# To infinity, and beyond!

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1 stars The night sky is filled with stars that shine at different levels of brightness. The brightness of the stars we observe can be related to the size of the star or its distance from Earth. In order to understand this better we need to understand what a light year is. 1

2 To infinity, and beyond! The light year is used to measure the distance to stars or other celestial objects outside of the Solar System. The light year is a unit of distance, not time! It is the distance that light travels in one year. 1 year = 10 trillion km (9.46 x 10^12) The farther a star is from Earth, the longer it takes for the light from that star to reach Earth. The Sun is not the brightest star in space. Its luminosity (the total amount of energy produced by a star each second) is quite average. So why does the Sun appear the brightest to us on Earth? Because it is closer to us! 2

3 Star Colour and Temperature Astronomers use the colour of stars to determine temperature. In order of increasing temperature, stars can be red, orange, yellow, or blue. The Composition of stars Scientists use a spectrograph to analyze the light emitted by stars. Spectrographs split light energy into patterns of colour for observation. 3

4 Spectrograph When the light of elements go through a spectrograph only certain lines of colour will be seen. This is because each element emit light energy only at certain frequencies. These frequencies are influenced by the unique electron energy within each atom. Therefore, each atom will have its own unique spectrum To determine the elements that make up a star (star composition), spectrographs are used. They can compare the star s spectrum with the known spectra of the elements. 4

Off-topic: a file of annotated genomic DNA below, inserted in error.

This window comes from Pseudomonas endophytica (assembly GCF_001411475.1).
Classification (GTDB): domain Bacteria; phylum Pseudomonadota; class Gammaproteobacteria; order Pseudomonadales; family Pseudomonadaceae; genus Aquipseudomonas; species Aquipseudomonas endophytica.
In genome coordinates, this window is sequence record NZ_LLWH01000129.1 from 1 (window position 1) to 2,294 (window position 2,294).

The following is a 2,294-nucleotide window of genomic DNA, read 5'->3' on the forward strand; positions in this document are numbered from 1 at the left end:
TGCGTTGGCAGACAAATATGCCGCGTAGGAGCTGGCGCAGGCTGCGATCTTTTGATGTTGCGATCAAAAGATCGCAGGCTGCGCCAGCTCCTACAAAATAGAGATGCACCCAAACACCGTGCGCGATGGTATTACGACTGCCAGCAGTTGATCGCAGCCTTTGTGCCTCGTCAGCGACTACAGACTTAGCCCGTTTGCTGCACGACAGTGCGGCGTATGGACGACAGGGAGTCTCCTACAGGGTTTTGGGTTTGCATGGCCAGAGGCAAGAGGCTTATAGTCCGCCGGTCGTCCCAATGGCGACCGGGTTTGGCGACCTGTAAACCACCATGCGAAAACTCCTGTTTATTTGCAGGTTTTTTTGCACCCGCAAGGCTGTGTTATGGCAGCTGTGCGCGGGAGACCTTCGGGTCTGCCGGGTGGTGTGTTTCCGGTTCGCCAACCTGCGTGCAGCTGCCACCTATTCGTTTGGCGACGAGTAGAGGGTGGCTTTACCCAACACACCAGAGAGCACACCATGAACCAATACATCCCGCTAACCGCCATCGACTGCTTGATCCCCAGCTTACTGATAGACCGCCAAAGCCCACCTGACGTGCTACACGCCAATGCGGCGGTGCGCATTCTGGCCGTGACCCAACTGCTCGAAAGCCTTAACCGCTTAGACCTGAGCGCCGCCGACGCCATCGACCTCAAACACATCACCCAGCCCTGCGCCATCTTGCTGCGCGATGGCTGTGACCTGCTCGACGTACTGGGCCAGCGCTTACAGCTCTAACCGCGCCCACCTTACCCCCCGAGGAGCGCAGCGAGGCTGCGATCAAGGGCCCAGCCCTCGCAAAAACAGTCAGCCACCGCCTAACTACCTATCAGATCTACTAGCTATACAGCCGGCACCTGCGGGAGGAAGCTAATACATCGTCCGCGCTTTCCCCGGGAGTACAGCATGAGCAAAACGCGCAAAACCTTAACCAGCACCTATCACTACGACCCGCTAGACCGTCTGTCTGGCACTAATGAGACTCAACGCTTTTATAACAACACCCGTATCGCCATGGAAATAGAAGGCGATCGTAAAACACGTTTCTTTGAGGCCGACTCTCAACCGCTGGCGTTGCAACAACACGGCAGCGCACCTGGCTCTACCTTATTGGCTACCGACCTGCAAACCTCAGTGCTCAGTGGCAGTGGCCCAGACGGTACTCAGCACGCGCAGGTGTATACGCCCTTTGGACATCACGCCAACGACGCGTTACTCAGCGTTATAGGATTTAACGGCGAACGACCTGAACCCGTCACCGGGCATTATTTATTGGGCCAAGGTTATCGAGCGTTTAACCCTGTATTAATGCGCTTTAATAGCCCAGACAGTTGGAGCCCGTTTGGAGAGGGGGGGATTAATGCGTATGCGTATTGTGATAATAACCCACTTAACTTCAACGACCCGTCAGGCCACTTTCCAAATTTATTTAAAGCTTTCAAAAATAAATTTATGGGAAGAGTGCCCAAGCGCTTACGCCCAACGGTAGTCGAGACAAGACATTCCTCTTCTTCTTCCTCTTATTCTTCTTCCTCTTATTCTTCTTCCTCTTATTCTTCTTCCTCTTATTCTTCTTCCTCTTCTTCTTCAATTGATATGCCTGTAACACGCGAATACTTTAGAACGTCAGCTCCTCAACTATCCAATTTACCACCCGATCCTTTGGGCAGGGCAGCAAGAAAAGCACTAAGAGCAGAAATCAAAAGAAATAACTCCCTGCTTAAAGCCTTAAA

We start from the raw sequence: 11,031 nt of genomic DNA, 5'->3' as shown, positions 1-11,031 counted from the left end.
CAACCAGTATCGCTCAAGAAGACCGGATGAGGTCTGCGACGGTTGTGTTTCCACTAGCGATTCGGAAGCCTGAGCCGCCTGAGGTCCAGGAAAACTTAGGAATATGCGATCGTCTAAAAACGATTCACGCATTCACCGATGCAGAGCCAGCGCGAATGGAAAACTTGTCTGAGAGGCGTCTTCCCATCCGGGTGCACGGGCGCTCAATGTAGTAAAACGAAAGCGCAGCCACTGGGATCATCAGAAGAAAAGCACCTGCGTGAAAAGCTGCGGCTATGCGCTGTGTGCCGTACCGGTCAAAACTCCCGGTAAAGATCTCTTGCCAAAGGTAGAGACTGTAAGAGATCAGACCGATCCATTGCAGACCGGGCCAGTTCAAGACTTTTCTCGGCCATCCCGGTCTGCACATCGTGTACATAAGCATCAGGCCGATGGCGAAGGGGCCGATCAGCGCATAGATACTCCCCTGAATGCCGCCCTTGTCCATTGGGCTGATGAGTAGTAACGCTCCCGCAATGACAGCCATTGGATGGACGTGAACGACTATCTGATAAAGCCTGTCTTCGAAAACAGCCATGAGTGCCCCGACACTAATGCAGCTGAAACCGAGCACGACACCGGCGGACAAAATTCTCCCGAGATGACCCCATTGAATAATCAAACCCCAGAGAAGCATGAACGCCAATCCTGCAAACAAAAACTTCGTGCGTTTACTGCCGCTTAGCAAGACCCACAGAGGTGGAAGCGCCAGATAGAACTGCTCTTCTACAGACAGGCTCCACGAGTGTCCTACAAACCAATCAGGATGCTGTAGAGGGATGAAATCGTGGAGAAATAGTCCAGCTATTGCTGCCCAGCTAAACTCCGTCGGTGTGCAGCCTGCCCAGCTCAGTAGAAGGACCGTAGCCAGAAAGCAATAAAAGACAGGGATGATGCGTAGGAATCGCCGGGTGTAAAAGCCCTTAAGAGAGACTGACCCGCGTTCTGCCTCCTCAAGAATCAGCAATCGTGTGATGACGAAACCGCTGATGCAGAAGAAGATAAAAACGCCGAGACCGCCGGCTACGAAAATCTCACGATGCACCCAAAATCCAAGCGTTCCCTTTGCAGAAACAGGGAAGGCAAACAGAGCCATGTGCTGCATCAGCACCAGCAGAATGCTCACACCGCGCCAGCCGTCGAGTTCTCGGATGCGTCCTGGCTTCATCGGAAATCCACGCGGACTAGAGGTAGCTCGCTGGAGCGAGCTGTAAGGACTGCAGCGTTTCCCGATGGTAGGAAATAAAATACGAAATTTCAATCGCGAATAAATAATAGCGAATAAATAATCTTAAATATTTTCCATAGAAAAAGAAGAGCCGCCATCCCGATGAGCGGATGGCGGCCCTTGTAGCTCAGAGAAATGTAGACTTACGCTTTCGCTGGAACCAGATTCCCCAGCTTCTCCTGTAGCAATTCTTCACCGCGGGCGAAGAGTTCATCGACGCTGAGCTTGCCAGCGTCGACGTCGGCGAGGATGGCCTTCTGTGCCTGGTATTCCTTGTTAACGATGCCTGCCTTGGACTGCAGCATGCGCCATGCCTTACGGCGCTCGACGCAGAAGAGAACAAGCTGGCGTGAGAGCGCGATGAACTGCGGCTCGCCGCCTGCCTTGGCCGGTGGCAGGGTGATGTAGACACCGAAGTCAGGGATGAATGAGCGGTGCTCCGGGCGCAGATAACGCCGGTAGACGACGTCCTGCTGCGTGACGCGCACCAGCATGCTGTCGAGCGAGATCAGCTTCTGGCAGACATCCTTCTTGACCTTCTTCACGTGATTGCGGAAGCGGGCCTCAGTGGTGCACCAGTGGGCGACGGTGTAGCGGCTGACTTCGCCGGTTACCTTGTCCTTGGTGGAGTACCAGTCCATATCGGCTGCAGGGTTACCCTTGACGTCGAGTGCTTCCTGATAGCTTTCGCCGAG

5 Star Masses The mass of the sun is 2 x 10^30 kg. This is referred to as one solar mass. Star masses are compared to the sun. Star masses can range between 0.1 to 120 solar masses The life cycle of stars Every star has a beginning, a middle, and an end. 5

6 The beginning Every star starts off inside a nebula. A massive cloud of gas and dust Gravitational forces pull in gas and dust = protostar formed The middle Nuclear fusion occurs = energy is emitted out and a glow is seen 6

7 The type of end depends on the mass of the star The end Red giant stars Average mass stars consume their fuel within 10 billion years. They cool, and the outer layers expand the star into a red giant. They slowly burn their fuel for up to 100 billion years and then the layers disappear and eventually they become white dwarfs. When cooled, they become black dwarfs. 7

8 High-mass stars consume their fuel faster and die more quickly and violently. Heavy elements form by fusion, and the star expands into a supergiant. An iron core forms that eventually collapses. The gases rush inward but are pushed back by the iron core which results in a massive explosion of the outer part of the star. This spectacular explosion is called a supernova. supernova Neutron stars (initial mass of solar masses) A neutron star is a star so dense that only neutrons can exist at the core. The pressure is so great that electrons are squished into protons. 8

9 Black holes (initial mass larger than 30) The remains of the supernova explosion is so massive that gravity overwhelms all other forces, and the remains are crushed into a black hole. The gravitational force of a black hole is so strong that nothing can escape it, not even light. 9

10 Page 381 in text Table 1 Hertzsprung-Russell diagram Organizational diagram that sorts stars based on their brightness, colour, size, and how long they live. P. 376 of text 10

11 Main sequence stars Lower, right side of the H-R diagram the stars tend to be reddish, cooler, and dim Upper left side of the H-R diagram the stars tend to be bluish, hot, and very luminous HOMEWORK Continue to work on Exam review Exam is only 6 days away! 11

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